Ideal Treated Blood Pressure: Not Too High, Not Too Low

Best treated blood pressure was mid range to avoid kidney failure and death

(RxWiki News) Many people worry about having high blood pressure, especially if high blood pressure runs in the family. But low blood pressure may also be unsafe.

Having treated blood pressure that was too low was just as dangerous as having high blood pressure, the researchers found.

"Learn safe, healthy ways to regulate your blood pressure."

The research was conducted by John J. Sim, MD, of the Kaiser Permanente Los Angeles Medical Center, and colleagues.

The researchers enrolled 398,419 patients in their study in 2006 and 2007. All participants were 18 or older with high blood pressure and on blood pressure-lowering medication. The researchers followed them until the end of 2010.

The average patient was 64 years old at the start of the study. Most were on diuretics (water pills), although several were on more than one type of blood pressure medication.

The researchers followed the patients to see how many developed end-stage renal failure (ESRD) or died. The researchers defined ESRD as being on dialysis (treatment that purifies the blood like healthy kidneys do) or having a kidney transplant.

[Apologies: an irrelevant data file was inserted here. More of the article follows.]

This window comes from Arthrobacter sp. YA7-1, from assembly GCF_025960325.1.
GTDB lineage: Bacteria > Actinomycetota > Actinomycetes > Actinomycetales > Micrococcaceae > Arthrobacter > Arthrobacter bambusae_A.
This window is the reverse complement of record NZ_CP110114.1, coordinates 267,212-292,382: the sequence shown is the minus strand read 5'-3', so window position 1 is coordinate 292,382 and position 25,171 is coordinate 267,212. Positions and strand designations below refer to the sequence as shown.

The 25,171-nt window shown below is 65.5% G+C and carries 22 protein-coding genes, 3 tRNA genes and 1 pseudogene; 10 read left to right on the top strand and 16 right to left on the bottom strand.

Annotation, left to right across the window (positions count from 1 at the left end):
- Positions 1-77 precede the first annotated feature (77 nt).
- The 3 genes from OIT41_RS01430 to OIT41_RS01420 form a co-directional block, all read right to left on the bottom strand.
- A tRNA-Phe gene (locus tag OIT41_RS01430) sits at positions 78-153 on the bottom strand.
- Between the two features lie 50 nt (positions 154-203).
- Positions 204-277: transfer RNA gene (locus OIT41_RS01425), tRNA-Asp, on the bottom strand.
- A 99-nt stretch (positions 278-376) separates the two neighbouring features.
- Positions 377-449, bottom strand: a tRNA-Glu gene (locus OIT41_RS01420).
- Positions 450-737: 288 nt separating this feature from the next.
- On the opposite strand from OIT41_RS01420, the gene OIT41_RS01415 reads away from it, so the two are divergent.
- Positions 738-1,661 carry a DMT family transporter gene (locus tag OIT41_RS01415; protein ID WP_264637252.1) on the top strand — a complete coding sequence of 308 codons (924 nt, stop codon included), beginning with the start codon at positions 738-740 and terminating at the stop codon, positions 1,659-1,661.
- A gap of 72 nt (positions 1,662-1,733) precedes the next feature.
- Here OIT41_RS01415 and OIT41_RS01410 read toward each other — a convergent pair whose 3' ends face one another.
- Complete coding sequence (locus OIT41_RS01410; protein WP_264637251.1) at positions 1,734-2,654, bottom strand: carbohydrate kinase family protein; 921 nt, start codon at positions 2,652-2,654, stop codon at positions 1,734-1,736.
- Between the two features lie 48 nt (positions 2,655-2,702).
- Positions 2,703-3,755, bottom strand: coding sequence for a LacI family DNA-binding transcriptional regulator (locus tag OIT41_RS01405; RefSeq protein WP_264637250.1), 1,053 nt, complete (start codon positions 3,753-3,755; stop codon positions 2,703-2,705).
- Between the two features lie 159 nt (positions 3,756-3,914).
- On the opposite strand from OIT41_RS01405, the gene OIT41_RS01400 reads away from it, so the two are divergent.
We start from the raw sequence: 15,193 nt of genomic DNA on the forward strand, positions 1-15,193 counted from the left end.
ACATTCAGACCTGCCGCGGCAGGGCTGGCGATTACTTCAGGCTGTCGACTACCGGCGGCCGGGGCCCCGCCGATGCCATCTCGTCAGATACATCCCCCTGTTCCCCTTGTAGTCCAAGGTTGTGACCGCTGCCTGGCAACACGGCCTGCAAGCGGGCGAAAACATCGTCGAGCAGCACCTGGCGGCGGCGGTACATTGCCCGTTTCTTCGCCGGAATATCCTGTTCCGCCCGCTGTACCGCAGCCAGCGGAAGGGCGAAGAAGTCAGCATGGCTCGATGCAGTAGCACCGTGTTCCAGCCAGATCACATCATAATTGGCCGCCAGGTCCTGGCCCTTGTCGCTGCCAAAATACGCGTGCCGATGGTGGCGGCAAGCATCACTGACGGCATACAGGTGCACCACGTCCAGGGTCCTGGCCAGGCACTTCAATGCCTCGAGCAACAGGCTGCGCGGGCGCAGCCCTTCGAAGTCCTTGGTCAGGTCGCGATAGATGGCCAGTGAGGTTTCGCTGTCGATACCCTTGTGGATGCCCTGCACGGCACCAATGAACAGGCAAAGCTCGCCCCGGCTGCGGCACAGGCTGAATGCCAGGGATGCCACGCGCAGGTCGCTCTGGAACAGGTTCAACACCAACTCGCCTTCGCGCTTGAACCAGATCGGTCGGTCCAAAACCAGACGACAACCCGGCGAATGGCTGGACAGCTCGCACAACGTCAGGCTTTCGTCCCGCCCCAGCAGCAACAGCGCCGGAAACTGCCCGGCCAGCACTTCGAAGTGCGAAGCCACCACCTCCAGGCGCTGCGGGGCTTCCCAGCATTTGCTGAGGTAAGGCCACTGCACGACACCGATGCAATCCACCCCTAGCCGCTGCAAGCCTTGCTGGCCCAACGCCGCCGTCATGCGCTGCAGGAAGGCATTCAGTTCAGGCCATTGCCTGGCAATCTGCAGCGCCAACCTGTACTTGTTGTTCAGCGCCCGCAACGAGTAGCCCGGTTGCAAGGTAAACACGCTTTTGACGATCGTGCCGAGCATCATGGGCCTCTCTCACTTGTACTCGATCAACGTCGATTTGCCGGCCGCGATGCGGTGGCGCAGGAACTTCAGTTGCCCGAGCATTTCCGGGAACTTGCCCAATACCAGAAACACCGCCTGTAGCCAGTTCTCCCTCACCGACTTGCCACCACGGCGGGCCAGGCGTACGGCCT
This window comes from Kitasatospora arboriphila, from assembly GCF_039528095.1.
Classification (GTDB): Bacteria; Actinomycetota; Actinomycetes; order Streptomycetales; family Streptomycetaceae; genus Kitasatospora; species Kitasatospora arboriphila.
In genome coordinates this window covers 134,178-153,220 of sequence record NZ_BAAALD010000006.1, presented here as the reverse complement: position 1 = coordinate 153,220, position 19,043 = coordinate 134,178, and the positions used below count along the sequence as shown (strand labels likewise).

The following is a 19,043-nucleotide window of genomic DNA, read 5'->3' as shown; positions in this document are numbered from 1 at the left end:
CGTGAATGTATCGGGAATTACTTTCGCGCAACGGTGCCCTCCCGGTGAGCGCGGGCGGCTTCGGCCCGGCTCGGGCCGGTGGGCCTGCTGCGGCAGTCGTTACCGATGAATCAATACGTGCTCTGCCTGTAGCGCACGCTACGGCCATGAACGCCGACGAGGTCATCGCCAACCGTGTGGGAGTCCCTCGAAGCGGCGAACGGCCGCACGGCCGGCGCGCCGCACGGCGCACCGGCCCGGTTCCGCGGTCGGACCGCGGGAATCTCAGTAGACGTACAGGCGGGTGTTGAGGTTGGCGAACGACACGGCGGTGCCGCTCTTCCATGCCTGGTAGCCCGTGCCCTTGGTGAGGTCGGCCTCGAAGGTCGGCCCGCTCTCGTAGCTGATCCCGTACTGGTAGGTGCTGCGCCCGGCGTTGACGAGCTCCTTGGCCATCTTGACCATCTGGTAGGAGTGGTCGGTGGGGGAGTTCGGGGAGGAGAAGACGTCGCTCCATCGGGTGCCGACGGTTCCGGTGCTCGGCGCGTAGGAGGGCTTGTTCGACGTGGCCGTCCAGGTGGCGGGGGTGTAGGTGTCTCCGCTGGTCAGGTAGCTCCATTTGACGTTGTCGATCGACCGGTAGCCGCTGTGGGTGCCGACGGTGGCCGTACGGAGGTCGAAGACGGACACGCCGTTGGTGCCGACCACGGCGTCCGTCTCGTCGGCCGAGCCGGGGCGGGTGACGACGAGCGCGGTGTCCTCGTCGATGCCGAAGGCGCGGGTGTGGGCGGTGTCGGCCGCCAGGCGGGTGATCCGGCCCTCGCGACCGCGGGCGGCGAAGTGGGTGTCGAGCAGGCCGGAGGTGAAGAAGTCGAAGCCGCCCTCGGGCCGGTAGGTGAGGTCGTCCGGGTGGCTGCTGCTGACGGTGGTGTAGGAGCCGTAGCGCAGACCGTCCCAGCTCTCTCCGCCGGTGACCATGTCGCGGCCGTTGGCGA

During the study period, 25,182 patients (6.3 percent) died, and 4,957 (1.2 percent) were diagnosed with ESRD.

The researchers found that people whose systolic (top number) blood pressure was 130 to 139 and diastolic (bottom number) blood pressure was 60 to 79 were least likely to develop ESRD or die.

Those with the lowest systolic blood pressure (systolic blood pressure less than or equal to 110 ) or highest (systolic blood pressure greater than or equal to 170) were more likely to die. Only those with the highest systolic blood pressure were more likely to have ESRD (6.9 percent) than people with ideal blood pressure.

The rates changed according to how high or low a person's blood pressure was. For example, a person with a systolic blood pressure of 120 to 129 was 10 percent more likely to die or have kidney failure than a person with a systolic blood pressure of 130 to 139. Those whose systolic blood pressures were in the 140 to 149 range were 40 percent more likely to die or have kidney failure than those whose systolic blood pressure was 130 to 139.

Although lower blood pressure is often considered better, too low is not good, either, the researchers noted. They suggested that some people are too aggressively treated for their blood pressure, and the medication may cause their blood pressure to be unhealthily low.

"Physicians have often emphasized the need to bring a patient's blood pressure down as low as possible for the best outcomes," Dr. Sim said in a press release. "However, the findings of our study suggest that treating patients with high blood pressure too aggressively may potentially lead to poor health outcomes."

This study appeared Aug. 4 in the Journal of the American College of Cardiology.

Dr. Sim disclosed receiving research grants from Questcor Pharmaceuticals, Sanofi-Aventis and Keryx Biopharmaceuticals.

Review Date: 
August 4, 2014